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Lessons from the Road: On Life, Lifestyles and Perspective

I’m going to be shameless and steal a page from many columnists who write about the people they come across in their travels. Most of my time on airplanes is devoted to catching up on reading, with hopes of dozing off for a few minutes. That was my hope in flying down to the MLB Industry Meetings in Orlando, where I was to be on a panel discussing media coverage of baseball.

I was in my window seat on the exit row when a young man sat next to me. The first thing I noticed were his hands. Not that I have a habit of staring at the hands of the passenger next to me, but his had dirt deeply embedded in his fingernails, with Band-Aids wrapped around four fingers. I figured he was a worker, or maybe a fighter. I hoped the former.

My plan of reading and falling asleep quickly materialized, but we were both startled awake when our baggage bin unexpectedly came open. After that we exchanged small talk, and it quickly turned into one of the most fascinating discussions I’ve had. I inquired about his plans in Orlando, and with a big smile, he told me that he and his family — his wife and three children all spread out throughout the plane — were taking their first vacation in more than 11 years. They were dairy farmers, working a farm with more than 200 animals about 25 minutes outside of Harrisburg, Pa.

Having grown up in Vermont, I am familiar with the brutally hard life of a dairy farmer, and most of the families I knew sold and moved on. My habit of asking questions led to some amazing stories. Joel told me he was the son of an air-conditioner repairman and the family at one time lived on a dairy farm, where Joel fell in love by watching farmers work the land. He went to Penn State for all of five days before leaving to follow his passion of farming. He met his wife at church, and together they rented farmland near Harrisburg before buying their own extensive farm, from which they provide mostly milk to local cooperatives.

I pressed him on the work hours, and his eyes filled with passion as he described waking up at 4:30 for milking, taking 30 minutes to walk up to the house for lunch, and then finishing up anywhere between 8:30 and 10 p.m., when he sits down for dinner and helps his children with their homework before doing it all over again. Seven days a week, 365 days a year. Hence, the first vacation in 11 years. His wife works the farm with him. His children go to public school and then come home and work the farm from afternoon till dinner. This was their first commercial flight.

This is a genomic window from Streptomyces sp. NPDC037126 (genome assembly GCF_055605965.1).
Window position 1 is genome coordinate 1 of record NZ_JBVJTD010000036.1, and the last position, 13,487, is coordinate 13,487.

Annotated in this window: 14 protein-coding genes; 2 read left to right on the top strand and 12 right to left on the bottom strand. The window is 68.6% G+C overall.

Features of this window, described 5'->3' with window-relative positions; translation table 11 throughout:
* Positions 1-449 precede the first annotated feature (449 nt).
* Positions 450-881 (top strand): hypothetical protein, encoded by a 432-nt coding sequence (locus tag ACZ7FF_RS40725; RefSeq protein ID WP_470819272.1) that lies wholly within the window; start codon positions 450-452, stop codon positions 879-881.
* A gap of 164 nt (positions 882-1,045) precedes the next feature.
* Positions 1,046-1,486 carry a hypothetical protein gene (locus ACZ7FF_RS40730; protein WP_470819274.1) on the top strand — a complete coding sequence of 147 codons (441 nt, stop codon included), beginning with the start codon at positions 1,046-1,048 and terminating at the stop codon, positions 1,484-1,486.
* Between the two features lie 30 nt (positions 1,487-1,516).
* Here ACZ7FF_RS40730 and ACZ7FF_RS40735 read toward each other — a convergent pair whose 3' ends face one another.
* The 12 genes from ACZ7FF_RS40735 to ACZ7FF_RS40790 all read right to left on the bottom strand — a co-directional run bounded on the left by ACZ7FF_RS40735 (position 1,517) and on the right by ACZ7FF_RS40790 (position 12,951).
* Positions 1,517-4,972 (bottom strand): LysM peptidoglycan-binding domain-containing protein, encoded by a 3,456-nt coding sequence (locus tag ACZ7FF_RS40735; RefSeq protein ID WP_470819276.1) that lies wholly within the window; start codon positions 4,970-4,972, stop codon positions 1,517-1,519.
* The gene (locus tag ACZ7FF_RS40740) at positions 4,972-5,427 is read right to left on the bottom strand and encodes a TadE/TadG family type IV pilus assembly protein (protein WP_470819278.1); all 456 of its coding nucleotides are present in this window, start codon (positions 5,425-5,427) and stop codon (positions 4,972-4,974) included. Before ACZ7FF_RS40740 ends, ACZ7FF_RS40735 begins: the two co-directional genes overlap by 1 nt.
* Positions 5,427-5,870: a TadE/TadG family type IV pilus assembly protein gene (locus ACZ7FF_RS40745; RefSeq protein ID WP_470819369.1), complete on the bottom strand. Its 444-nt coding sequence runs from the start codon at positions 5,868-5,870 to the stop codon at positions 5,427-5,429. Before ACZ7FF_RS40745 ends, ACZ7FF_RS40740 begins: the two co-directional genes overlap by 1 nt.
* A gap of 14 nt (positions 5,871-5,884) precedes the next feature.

I kept coming back to, “How do you keep this up? When do you take a break?” His smile grew wider, “I love it, we work together as a family and we all love it.” He said they didn’t take time for movies or TV. “Do you ever watch sports?” I asked. “No, not much into sports.” “So on Sunday, you won’t watch the Steelers game?” “No, we’re working right up till around 9 on Sundays. If we get done early, we may have friends nearby come over for a late dinner.” “What about the holidays? What will you do for Thanksgiving?” “We’ll work and have some lunch and then go out on the farm and work again.” I couldn’t fathom this schedule, and said there must be a guilty pleasure, somewhere, somehow, where he treats himself. “Oh sure, every Sunday afternoon I take a 45-minute nap. If I don’t have that nap, I’m dragging the entire week. And, yeah, I’ll occasionally make some of the freshest homemade ice cream you’ve ever had.”

I was literally in awe of this man’s pride, passion and love of family and life. I pride myself on my work ethic, having watched my parents work in my dad’s dental practice six days a week to get seven kids through college. But even they had a day of rest, or better yet, house and yard work. Joel and his family represent a different type of work ethic.

I walked off the plane with him and he introduced me to his family, all wide-eyed with excitement and anticipation for their trip to Disney, but with a clear look of fatigue, for they had been up since 3 a.m. to do their farm chores before heading to Harrisburg airport. I doubt I’ll ever see Joel again; I hope I do. I wondered if I could last a weekend on his farm. But for 60 minutes on that Sunday afternoon, few people have made me think more — about life, lifestyles and perspective — than he did.

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